Remember this song?
All around me are familiar faces
Worn out places, worn out faces
Bright and early for the daily races
Going nowhere, going nowhere
Their tears are filling up their glasses
No expression, no expression
Hide my head I wanna drown my sorrow
No tomorrow, no tomorrow... -Gary Jules
It's a bit ironic that in a world where we are more connected than ever, we seem to continually suffer from a type of connection lack. I remember reading "Hamlet's Blackberry" by Williams Powers. The book, as explained in the subtitle "Building a Good Life in the Digital Age," attempts to address our need to manage our digital lives and activity in a balanced fashion. To his credit, he calls "foul" early on for those who are proclaiming the fall of our humanity at the rise of abundant technology. Powers gives a reasonable and wise map for understanding our journey into this new relationship of an abundance of screens and taps. More on his book later...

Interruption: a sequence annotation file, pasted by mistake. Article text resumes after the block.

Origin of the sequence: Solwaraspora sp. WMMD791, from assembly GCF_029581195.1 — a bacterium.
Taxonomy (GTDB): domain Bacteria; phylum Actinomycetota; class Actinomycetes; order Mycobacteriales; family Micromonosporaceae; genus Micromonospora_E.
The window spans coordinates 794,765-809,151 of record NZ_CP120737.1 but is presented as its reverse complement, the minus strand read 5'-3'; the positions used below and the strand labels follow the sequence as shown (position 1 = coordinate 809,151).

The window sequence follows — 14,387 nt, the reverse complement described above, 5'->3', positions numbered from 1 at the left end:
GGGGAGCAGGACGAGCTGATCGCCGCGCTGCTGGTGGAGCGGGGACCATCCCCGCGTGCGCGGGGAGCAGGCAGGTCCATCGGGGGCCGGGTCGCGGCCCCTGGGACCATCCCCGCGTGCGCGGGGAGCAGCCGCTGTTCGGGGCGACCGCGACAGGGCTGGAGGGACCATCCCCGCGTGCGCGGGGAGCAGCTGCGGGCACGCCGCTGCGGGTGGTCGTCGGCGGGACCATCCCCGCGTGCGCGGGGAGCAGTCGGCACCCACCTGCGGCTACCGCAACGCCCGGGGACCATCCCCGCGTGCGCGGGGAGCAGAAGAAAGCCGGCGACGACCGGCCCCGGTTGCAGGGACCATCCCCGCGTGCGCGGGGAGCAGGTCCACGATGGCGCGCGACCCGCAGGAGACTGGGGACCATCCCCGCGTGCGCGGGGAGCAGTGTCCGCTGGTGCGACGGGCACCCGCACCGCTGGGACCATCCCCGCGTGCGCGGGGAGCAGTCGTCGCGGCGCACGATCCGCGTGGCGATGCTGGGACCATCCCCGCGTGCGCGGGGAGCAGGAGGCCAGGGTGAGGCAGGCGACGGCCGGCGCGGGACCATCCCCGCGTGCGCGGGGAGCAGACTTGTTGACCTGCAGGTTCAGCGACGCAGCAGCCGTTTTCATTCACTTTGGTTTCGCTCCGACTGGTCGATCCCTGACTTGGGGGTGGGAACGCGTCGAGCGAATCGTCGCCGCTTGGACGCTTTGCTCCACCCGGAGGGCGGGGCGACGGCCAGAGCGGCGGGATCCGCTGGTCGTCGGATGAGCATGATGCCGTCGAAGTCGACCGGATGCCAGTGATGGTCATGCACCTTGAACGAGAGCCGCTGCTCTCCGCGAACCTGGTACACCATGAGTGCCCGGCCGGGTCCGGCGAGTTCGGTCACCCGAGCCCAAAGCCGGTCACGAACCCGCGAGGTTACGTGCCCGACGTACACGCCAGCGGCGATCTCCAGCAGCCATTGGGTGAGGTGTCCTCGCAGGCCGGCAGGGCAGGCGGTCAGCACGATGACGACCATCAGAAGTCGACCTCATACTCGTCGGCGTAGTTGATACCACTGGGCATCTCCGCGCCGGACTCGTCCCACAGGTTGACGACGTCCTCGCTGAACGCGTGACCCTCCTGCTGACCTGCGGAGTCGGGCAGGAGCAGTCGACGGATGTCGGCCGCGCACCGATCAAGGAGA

Still, I'm wondering, do you struggle with an abundance of connectedness? What have you tried to manage the frenzy of your daily digital diet? What has worked? What has not worked?
Life is just pushy. Life is demanding.
During my past life as a pastor and my current role as a manger in the business setting, I've been privileged to stand with people during all manner of crisis. From being confronted with critical illness, accidental death to suicide and addiction, I've witnessed people walk through harsh situations. Life is demanding.